The life of Phildel has been anything but ordinary, and she uses the power of her personal experiences to create extraordinary music.
As a child, Phildel found herself entrapped in a religious household void of power and deprived of music. Wordsworth put it best: “We will grieve not, rather find strength in what remains behind.” She left home at the age of seventeen to rebuild her personal identity and to develop the musical visions that had been manifesting in her imagination. The result of those visions can be heard in her debut album, The Disappearance of The Girl, with the title alluding to her past.
Following a stellar performance in Vancouver last week at CBC Studio 700, I had the opportunity to talk to Phildel about the effect that music has had on her, the most rewarding process in making her debut, and the message of her music.
asapmusicblog.ca: To get to know you a little better, I know that you graduated with a degree in English Literature. I was wondering what your favourite course was during your time in university?
Phildel: It was poetry – a general, basic course. In that we studied so much different stuff, from Wordsworth’s The Prelude to T.S. Eliot. Actually, Wordsworth… The Prelude really defined a lot of my artistic vision in many ways, It’s sort of about the landscape and the sublime of the landscape, and the feeling like you can almost go on a spiritual journey within yourself by traveling through the landscape and connecting with nature, and it was something that I found really resonated with me later in my life. But yes, so I’m really close to nature now, and that’s partly why The Glass Ghost is kind of winter-inspired.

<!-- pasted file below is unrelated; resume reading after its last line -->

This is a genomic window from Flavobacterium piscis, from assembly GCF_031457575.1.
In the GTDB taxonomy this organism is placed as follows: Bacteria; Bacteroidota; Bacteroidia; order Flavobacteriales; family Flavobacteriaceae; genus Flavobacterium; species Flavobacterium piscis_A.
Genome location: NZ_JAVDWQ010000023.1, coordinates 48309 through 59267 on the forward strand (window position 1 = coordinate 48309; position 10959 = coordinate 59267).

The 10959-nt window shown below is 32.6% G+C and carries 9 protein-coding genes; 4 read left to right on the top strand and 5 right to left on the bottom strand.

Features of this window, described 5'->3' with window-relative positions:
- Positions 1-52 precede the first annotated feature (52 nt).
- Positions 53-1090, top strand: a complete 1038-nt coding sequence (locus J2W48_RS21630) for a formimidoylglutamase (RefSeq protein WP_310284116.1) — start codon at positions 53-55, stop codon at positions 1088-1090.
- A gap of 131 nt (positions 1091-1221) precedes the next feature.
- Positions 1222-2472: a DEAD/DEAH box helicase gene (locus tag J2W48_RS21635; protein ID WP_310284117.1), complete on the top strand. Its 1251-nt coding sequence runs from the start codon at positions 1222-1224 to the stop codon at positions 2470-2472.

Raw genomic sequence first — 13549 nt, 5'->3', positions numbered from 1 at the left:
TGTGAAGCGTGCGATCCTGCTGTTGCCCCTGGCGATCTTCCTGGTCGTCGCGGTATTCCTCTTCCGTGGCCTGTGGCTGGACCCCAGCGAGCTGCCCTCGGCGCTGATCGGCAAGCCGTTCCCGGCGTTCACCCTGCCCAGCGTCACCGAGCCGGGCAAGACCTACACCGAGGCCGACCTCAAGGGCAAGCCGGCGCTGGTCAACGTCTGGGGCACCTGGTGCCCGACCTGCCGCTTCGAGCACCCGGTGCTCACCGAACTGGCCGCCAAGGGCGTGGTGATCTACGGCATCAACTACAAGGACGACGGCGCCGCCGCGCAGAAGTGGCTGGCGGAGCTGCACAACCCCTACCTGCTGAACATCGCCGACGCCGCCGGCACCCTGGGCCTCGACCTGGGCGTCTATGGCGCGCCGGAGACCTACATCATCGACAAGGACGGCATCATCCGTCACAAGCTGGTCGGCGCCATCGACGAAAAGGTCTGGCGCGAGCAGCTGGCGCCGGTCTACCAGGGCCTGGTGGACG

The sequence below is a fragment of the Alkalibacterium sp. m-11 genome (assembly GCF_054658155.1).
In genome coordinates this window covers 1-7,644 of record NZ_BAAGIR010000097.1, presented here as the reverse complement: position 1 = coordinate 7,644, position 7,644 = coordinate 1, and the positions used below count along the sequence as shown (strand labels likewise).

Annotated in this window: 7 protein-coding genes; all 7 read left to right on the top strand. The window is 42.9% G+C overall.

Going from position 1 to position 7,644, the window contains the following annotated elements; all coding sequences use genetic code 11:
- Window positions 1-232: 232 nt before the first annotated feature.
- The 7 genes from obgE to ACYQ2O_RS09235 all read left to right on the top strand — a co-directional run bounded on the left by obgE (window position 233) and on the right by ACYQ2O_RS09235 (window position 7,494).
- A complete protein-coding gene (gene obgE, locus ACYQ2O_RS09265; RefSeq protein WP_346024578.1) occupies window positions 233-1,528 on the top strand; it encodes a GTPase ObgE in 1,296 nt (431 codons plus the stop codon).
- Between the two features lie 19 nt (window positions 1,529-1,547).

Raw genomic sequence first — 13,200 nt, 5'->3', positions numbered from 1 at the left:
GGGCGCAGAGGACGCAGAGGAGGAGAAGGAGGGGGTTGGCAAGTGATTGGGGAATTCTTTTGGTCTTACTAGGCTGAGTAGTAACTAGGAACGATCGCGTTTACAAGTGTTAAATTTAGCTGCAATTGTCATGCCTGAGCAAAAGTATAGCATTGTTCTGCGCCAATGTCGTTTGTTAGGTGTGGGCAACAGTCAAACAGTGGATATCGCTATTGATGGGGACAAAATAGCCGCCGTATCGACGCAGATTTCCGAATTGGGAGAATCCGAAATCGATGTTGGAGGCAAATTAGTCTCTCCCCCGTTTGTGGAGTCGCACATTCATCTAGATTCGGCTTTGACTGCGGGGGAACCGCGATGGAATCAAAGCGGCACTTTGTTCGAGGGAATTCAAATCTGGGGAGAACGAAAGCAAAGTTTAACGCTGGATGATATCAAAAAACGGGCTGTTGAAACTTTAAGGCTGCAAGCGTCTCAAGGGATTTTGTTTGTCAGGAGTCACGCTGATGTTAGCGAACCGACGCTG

A: You grew up in a household void of music, as a form of oppression in the hands of your stepfather. When you finally had access to all of this music you were deprived of, what aspects of it did you connect with the most?
P: I’d say the power of it, and I think because I came from a very… I don’t know if disempowered is even a word, but I came from a place of real vulnerability. The first thing that I loved about music was the power behind dance music and really powerful music, I suppose, that whips you up and gives you this energy and that’s quite euphoric – those are all the things that I loved first off about the music that I was getting into. I think I still kind of have that a bit, like my angriest songs are all dance-y songs that really kind of energetic.